Weird Kid

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Weird Kid
Age Range
8+
Release Date
July 27, 2021
ISBN
978-0062970602
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From the author of Cog and Voyage of the Dogs, Weird Kid is a hilarious and heartfelt homage to everyone who feels like they don’t belong. Perfect for fans of Gordon Korman and Stuart Gibb.

Jake Wind is trying to stay under the radar. Whose radar? Anyone who might be too interested in the fact that he has shapeshifting abilities he can’t control. Or that his parents found him as a ball of goo when he was a baby.

Keeping his powers in check is crucial, though, if he wants to live a normal life and go to middle school instead of being homeschooled (and if he wants to avoid being kidnapped and experimented on, of course).

Things feel like they’re going his way when he survives his first day of school without transforming and makes a new friend. But when mysterious sinkholes start popping up around town—sinkholes filled with the same extraterrestrial substance as Jake—and his neighbors, classmates, and even his family start acting a little, well, weird, Jake will have to learn to use his powers in order to save his town.

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Overall rating
 
5.0
Plot/Characters/Writing Style
 
5.0
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N/A
Jake Wind is finding middle school a challenge: his dad is a proctologist who can't stop making butt jokes, and his mom "makes people feel emotional about soap"; his former friends aren't talking to him; and it's hard to pay attention in class because he is a shape shifting alien comprised of goo. It's harder and harder to maintain his human shape since there is a distracting "hum" in his town of Cedar Creek View, Arizona, and one unfortunate incident in public when his ear-to-ear grin freaked people out has made his parents very overprotective. It doesn't help that sinkholes have been appearing all over town, and seem to be filled with the same xenogel that Jake's parents found years ago. When they picked up the gel, it shape shifted into the form of a human baby, and they've cared for their little extraterrestrial ever since. His parents' support is one of the good things in his life, along with his small dog, Growler and his uncle, who is helping Jake with his guitar playing. A surprising new good thing is Agnes, who has moved to Cedar Creek View with her mother. Jake's mother wants him to befriend the new girl, and the two have a shared interest in Night Kite comics. When Jake suddenly morphs into a seal in a mall restroom, Agnes has the presence of mind to bling onlookers with the modified flash in her phone, and is quick to discern Jake's secret. Since the sinkholes have brought a team of scientists, headed by Dr. Woll, to town, Agnes doesn't question Jakes unusual background and is quick to use to scientific mind to try to help him. She does, however, blow his secret, and he is visited by "Dairy and Gravy", who claim they are Jake's "sibling bloblets" and want him to visit Dr. Woll's lab. With visions of E.T. being taken away by scientists, Jake is wary, but also knows that the situation is worsening. When the xenogel "imblobsters" his teacher, parents, and even Growler, Jake knows that he and Agnes need to find out how he is connected to the forces that are taking over the town, and save their world before everyone is imblobstered and eating caramel spaghetti burritos!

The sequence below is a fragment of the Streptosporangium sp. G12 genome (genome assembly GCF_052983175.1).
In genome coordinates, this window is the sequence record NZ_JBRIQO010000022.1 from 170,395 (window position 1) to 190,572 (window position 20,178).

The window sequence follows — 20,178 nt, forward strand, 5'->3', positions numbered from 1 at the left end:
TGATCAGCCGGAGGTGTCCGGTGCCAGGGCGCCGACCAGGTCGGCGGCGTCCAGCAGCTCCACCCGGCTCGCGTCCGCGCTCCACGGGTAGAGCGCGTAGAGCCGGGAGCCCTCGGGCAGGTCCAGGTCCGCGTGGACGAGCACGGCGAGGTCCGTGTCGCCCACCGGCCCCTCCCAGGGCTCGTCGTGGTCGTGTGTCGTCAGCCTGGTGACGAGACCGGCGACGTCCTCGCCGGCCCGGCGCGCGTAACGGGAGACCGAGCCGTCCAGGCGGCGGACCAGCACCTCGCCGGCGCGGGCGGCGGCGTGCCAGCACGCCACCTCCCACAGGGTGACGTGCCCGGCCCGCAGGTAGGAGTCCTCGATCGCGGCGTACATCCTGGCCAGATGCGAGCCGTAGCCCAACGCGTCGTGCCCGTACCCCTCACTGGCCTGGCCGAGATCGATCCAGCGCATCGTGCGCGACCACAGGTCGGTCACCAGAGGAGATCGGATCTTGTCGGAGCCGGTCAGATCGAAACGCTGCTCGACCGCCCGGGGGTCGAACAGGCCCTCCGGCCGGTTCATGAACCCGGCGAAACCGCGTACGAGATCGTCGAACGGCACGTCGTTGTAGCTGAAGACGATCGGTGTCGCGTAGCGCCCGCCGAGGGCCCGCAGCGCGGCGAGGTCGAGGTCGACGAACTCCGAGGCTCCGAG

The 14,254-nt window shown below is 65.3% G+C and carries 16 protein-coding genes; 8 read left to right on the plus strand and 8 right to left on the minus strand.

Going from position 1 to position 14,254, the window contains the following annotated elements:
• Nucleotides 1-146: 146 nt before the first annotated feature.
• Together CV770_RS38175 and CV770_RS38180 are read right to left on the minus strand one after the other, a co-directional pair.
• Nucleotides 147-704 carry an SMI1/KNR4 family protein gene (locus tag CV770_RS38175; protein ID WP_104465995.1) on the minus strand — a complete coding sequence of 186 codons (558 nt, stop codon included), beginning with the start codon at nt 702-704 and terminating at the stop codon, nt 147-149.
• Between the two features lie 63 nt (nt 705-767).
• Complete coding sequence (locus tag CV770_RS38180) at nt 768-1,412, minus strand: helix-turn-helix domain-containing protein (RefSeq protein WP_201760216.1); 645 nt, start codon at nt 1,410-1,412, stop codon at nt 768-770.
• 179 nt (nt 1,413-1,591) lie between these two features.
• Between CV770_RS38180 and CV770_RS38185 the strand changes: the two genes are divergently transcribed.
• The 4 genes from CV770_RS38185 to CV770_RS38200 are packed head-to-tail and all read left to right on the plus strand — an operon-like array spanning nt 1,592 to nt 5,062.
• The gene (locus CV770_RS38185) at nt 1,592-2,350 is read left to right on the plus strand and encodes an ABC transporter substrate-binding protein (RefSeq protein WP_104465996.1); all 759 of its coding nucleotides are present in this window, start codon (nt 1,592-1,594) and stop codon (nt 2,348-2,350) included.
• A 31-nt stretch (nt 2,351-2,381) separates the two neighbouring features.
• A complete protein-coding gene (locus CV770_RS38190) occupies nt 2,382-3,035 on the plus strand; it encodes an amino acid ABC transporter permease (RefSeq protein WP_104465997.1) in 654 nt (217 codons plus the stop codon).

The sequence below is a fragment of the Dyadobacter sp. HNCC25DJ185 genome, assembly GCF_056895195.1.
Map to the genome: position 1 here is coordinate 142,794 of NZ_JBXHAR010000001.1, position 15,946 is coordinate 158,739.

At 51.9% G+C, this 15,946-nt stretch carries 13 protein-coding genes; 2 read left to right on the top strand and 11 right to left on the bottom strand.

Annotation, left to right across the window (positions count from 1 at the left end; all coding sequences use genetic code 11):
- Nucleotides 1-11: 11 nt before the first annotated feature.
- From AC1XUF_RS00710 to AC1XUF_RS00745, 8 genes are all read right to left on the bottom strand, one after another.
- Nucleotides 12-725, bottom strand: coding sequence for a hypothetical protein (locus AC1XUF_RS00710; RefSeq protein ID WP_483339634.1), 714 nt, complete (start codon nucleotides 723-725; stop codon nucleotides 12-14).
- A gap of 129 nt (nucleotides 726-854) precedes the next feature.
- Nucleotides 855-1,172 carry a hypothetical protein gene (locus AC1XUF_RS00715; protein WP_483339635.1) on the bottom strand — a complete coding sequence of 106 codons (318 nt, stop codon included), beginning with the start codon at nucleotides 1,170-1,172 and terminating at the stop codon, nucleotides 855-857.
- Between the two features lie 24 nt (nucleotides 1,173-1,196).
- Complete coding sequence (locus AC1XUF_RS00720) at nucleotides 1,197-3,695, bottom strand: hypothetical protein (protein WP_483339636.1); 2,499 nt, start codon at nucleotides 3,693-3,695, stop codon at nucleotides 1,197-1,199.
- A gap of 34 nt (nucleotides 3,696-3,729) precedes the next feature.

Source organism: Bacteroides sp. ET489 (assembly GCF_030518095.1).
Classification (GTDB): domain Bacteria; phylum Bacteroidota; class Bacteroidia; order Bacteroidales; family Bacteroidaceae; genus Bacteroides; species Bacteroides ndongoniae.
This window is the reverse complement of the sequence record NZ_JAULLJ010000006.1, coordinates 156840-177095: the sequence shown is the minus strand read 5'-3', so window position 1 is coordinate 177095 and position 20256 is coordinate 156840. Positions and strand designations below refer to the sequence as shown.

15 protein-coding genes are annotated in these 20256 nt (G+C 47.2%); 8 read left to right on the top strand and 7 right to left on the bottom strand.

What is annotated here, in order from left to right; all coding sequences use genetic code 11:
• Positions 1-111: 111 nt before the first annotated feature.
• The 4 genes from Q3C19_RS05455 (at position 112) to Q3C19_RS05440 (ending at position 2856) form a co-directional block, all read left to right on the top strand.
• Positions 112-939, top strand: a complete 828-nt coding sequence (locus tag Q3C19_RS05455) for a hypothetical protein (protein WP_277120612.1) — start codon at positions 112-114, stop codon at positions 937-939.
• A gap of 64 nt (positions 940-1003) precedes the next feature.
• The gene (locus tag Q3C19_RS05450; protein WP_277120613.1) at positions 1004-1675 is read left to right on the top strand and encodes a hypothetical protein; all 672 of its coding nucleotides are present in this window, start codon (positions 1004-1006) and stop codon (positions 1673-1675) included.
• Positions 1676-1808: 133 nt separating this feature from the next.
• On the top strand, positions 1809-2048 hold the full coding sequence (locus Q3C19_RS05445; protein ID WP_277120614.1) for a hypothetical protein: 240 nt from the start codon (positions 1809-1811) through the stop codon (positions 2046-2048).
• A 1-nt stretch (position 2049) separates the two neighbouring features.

Good Points
Cedar View Creek is an ordinary, small town, and I loved the fact that Jake and Agnes were able to bike around to investigate the xenogel spreading underneath it. Having the Collaboratory that Dr. Woll was running be located in an abandoned shopping mall was a stroke of brilliance-- could there be anything as benignly creepy? The Southwestern setting also brought to mind Roswell, and made it easier to believe that Jake fell from the sky and his parents just took him in.

Middle grade parents are tough to write, but van Eekhout strikes just the right balance: they are concerned for Jake's safety, but give him room to explore. They are also endearingly annoying and have their own interests, with which they annoy Jake, of course! Jake's struggles with maintaining his human shape echo the problems that many tweens have with their bodies changing-- I always tell students that of course they trip over things and hit themselves in the face, because their hands and feet aren't where they were yesterday! He has a supportive ally in Agnes, who just might be my favorite middle grade character of all time! She does push ups while reading books, gives Jake an animal encyclopedia so he has options for shape shifting, and is always brilliantly prepared for the situations the two face. Her no-nonsense acceptance that her friend is a space alien, and her fearless drive to help him were great to see.

There are plenty of laugh out loud lines in this book, menacing but comical aliens, and plenty of adventure. These things, as well as the fast-paced plot, will make it appeal to young readers who always suspect that their best friend or sibling might, in fact, be a space alien. Teachers and librarians will like the book for it's more philosophical themes of belonging, personal identity, and friendship. This is a great choice for fans of Rodkey's We're Not From Here, O'Donnell's Space Rocks, or the old but utterly fabulous Space Race (2000) by Sylvia Waugh.
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